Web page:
Canada leads way on oil M&A
GLOBAL mergers and acquisitions (M&A) activity remained buoyant in the third quarter, with Canada leading the way. According to John S Herold, a consultancy, total deal value in the third quarter of 2007 reached $34.25bn, down on the second-quarter figure of $52bn, driven by M&A activity in Russia, but substantially higher than the first-quarter figure of $23bn. There were 79 separate transactions – $15.98bn worth in Canada and $10.65bn worth in the US. In Europe, however, just $1.47bn-worth of deals were conducted (see Table 1).
The UAE's state-owned Taqa has been particularly active in the asset market, spending $8bn on acquisitions in the second and third quarters on mature cash-generating properties in Canada. Taqa is preparing to make further acquisitions and launched a $5.12bn take-over of Canada's PrimeWest Energy Trust in late September.
Ultimately, the company plans to build a $20bn asset base in Canada. In August, Taqa began talks to buy Pioneer Natural Resources Canada for $0.54bn and completed the $2bn acquisition of Northrock Resources, which has been renamed Taqa North.
Meanwhile, the US' Marathon Oil, completed the $6.3bn acquisition of Western Oil Sands last month – a deal launched in the third quarter – excluding assumed debt. This deal will give it a 20% stake in the 155,000 barrels a day (b/d) Athabasca Oil Sands Project, one of the world's largest untapped reservoirs of unconventional crude.
Across Canada, 26 upstream transactions took place in the third quarter. Such is the hunger for Canadian assets that Ottowa plans to screen foreign take-overs of Canadian companies, introducing a national security test next year (see right). The government is preparing legislation that would allow it to block investments by state-owned or state-controlled firms on national security grounds. However, this would not apply to deals already under way, such as Taqa's PrimeWest bid.
North American corporate transactions accounted for nearly half of worldwide deal value, says John S Herold. The largest deals include US independent Plains Exploration's $3.6bn bid for Pogo Producing. Plains Exploration intends to add the Pogo assets with other onshore properties into a newly formed master limited partnership (MLP). US MLPs targeting onshore assets dominated the domestic market during the third quarter, representing more than 40% of US transaction value, says John S Herold. Additionally, most US deals were concentrated on the Mid-continent and Gulf coast areas, in contrast to preceding quarters when the Rockies and Gulf of Mexico dominated transactions.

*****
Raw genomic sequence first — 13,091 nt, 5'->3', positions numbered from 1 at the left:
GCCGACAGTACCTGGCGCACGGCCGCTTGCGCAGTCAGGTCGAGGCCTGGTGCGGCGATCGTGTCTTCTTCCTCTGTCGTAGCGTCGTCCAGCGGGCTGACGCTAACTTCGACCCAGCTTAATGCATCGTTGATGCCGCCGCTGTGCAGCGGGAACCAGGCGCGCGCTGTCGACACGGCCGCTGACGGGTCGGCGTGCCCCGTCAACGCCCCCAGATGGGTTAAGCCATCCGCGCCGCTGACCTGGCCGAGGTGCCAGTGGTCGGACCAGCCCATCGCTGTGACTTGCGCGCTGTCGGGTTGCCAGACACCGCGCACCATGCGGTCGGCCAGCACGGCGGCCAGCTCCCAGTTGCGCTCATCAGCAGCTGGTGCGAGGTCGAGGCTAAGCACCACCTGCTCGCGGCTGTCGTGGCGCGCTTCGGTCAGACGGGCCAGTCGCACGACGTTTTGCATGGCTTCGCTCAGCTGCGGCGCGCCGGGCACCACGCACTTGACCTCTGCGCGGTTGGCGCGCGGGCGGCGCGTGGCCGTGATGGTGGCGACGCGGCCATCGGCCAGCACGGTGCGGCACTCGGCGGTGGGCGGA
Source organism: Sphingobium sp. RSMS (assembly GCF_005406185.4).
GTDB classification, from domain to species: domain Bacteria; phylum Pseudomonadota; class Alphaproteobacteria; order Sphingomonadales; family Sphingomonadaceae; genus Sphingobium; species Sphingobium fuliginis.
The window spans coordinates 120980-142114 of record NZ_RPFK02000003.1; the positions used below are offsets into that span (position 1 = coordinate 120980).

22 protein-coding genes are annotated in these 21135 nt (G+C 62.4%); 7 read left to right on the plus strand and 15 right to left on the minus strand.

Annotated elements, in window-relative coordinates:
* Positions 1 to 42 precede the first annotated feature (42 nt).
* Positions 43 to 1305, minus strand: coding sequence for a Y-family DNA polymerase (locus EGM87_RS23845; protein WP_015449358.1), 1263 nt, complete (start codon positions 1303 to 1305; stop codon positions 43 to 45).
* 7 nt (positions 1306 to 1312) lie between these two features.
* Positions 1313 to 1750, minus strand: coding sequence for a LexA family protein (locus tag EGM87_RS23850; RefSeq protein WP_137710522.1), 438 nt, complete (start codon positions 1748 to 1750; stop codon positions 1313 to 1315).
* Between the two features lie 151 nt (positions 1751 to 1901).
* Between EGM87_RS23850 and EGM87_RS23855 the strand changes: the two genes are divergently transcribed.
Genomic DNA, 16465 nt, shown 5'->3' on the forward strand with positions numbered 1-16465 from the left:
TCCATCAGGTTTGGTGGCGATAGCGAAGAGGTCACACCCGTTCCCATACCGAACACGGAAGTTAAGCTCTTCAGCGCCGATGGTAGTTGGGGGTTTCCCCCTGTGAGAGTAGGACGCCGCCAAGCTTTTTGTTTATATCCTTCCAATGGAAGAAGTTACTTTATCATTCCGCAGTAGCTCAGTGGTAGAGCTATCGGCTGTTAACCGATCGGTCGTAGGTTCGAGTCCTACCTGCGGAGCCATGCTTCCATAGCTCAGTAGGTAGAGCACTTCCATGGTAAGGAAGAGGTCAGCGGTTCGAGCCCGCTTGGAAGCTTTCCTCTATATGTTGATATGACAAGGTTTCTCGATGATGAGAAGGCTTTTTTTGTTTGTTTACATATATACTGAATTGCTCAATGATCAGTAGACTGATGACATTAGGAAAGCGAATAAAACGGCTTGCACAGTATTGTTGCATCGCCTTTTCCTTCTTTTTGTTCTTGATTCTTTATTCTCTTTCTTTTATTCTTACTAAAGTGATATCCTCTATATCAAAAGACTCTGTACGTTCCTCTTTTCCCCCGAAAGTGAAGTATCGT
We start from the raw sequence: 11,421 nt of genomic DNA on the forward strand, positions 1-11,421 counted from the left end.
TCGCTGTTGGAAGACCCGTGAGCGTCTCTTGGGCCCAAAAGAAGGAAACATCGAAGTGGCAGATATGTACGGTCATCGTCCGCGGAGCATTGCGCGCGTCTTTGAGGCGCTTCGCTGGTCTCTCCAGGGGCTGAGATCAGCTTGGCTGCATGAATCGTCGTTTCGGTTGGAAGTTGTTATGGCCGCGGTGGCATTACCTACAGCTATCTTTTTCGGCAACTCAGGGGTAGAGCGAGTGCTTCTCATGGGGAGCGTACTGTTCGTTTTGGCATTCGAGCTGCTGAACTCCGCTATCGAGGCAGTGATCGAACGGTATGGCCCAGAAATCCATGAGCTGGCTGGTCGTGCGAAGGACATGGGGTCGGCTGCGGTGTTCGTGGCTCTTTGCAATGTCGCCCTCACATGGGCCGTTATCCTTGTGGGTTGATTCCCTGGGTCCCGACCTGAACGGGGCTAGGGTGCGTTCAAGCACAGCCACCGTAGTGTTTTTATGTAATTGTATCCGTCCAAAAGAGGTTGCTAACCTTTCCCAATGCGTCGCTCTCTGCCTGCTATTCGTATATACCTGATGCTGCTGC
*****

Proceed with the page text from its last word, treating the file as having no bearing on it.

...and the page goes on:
National oil companies continue to focus their attention on acquiring reserves in Africa and Asia. Malaysian national oil company Petronas spent $418m on Woodside Petroleum's upstream assets in Mauritania in September, where it previously had an equity position in just one block. The sale includes all Woodside's onshore and offshore producing, development and exploration interests in the west African country.
In Asia, state-owned Kuwait Foreign Petroleum Exploration (Kufpec) bought an Indonesian unit of ConocoPhillips for $330m. Kufpec secured ConocoPhillips's 25% stake in the Pangkah block – the Ujung Pangkah field produces 60m cubic feet a day of gas and oil production of 25,000 b/d is due to start up in 2009.
In Europe, consolidation on London's Alternative Investment Market sector failed to meet expected levels. For example, Rak Petroleum failed in its bid to buy Gulf Keystone, which has acreage positions in Algeria. However, Europe may be set for an M&A revival, with Italy's Eni launching a hostile bid in the third quarter for the UK's Burren Energy, valuing the oil company at £1.5bn ($3bn). The deal could help Eni to improve on its unimpressive 64% organic reserves-replacement ratio. Indeed, the appeal of inorganic growth to the majors is likely to remain a significant influence on the asset market in 2008.